3 mins

7 places to follow in the footsteps of history’s great explorers

Ever wanted to retrace the journeys of some of the great explorers? Alan Greenwood, co-author of Great Expeditions, suggests seven places where it’s possible to follow in the footsteps of history's great pioneers...

Camel riders in Jordan (Nickolay Vinokurov; Shutterstock)


1 – Colorado River, USA

Horshoe Canyon, Colorado (Beboy/Shutterstock)

The expedition: John Wesley Powell travelled the mighty Colorado in 1869 on a 900-mile journey which took 13 weeks. Powell and his crew endured shipwrecks and broken bones as they navigated the river’s hostile rapids while three of the party staged a mutiny and fled – only to be killed by native Americans. The Powell Expedition was the first to traverse a huge swathe of south west America.

Today: Rafting the Colorado is highly popular. Options range from a paddle through the Grand Canyon for a few hours to spending weeks heading downstream under spectacular scenery. Get away from the busiest sections of the river, however, and it is still possible to explore the Canyon in splendid isolation. The National Parks of America website has information on many of the available packages.


2 – Doubtful Sound, New Zealand

Cook's Endeavour replica in Sydney (Aleksandar Todorovic)

The expedition: Captain James Cook was captivated by the rugged scenery of New Zealand’s South Island during his seminal first expedition to the antipodes. A succession of dramatic fiords on the island’s south-west coast piqued his interest but also caused him some trepidation. The steep sided cliffs and eerily calm waters were unsettling to a seaman who was more familiar with open skies and crashing waves. Cook named one particularly striking example ‘Doubtful Inlet’, reflecting his concern that the fiord’s steep sides would keep the wind from his sails.

Today: Doubtful Sound is one of the few New Zealand fiords which is readily accessible to visitors but remains a much less explored option than nearby Milford Sound. Trips can be arranged to explore the fiord by kayak, day cruise or scenic flight. Some cruises also offer an overnight option. The official Fiordland website has more information.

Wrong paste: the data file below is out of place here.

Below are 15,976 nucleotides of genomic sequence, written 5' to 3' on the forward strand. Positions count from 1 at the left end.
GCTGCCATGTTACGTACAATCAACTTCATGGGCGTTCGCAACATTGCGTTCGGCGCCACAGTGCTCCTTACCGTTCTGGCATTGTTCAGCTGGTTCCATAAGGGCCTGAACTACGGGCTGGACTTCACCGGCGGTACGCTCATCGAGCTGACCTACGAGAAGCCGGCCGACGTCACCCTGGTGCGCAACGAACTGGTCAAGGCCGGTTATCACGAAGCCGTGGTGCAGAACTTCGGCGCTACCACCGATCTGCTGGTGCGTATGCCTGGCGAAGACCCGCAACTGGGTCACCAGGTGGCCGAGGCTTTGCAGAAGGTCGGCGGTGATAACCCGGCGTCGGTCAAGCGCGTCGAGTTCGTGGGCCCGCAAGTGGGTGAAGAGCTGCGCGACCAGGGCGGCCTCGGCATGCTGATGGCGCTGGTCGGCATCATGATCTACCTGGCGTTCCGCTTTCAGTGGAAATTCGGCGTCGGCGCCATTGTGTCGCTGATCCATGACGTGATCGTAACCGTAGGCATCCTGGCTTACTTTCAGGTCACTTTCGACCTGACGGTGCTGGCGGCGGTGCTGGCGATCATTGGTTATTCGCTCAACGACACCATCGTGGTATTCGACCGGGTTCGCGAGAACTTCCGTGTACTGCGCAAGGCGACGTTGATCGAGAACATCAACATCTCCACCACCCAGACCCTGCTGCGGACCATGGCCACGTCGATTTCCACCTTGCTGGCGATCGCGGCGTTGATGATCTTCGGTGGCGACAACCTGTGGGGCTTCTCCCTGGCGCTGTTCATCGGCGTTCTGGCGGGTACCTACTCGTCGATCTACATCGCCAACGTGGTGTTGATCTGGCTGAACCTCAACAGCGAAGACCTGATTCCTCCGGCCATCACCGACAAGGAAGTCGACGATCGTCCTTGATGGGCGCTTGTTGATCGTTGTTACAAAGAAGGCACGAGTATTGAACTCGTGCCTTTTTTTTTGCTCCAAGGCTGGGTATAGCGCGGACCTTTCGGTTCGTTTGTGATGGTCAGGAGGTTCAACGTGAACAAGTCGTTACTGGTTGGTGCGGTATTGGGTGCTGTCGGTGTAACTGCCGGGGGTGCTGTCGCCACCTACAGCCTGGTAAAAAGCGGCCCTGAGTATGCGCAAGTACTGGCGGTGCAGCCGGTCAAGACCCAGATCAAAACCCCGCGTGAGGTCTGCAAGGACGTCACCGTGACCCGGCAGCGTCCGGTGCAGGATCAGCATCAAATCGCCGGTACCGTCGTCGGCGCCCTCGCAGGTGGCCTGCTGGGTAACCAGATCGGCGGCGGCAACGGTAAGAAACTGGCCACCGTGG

3 – Petra, Jordan

Petra (Oleg Znamenskiy/Shutterstock)

The expedition: Johann Burckhardt, a Swiss adventurer walking through the desert disguised as a nomad, became the first European to lay eyes on Petra for more than one thousand years in 1812. Burckhardt endured ill health and highway robbery on his journey but the sight of the ruined city, carved out of vivid red rock in the Arabian desert, took his breath away. His descriptions led to Petra’s emergence as one of the world’s archaeological treasures.

Today: Petra is a World Heritage Site and the city itself is more or less as it was in Burckhardt’s time. It can be easily reached from Amman, the capital of Jordan, or the Red Sea resort of Aqaba. The official Petra website has detailed information on tours and accommodation options.


4 – Fram, Norway


The expedition: The Norwegian Fridtjof Nansen (pictured, right) is one of polar exploration’s greatest heroes. His attempt to reach the North Pole by freezing his ship Fram into the Arctic pack ice and allowing the ocean current to drift it north was a brilliantly simple idea which captured the imagination of people around the world. The polar bid was unsuccessful but Nansen’s courage and enterprise on the three-year mission ensured his lasting fame.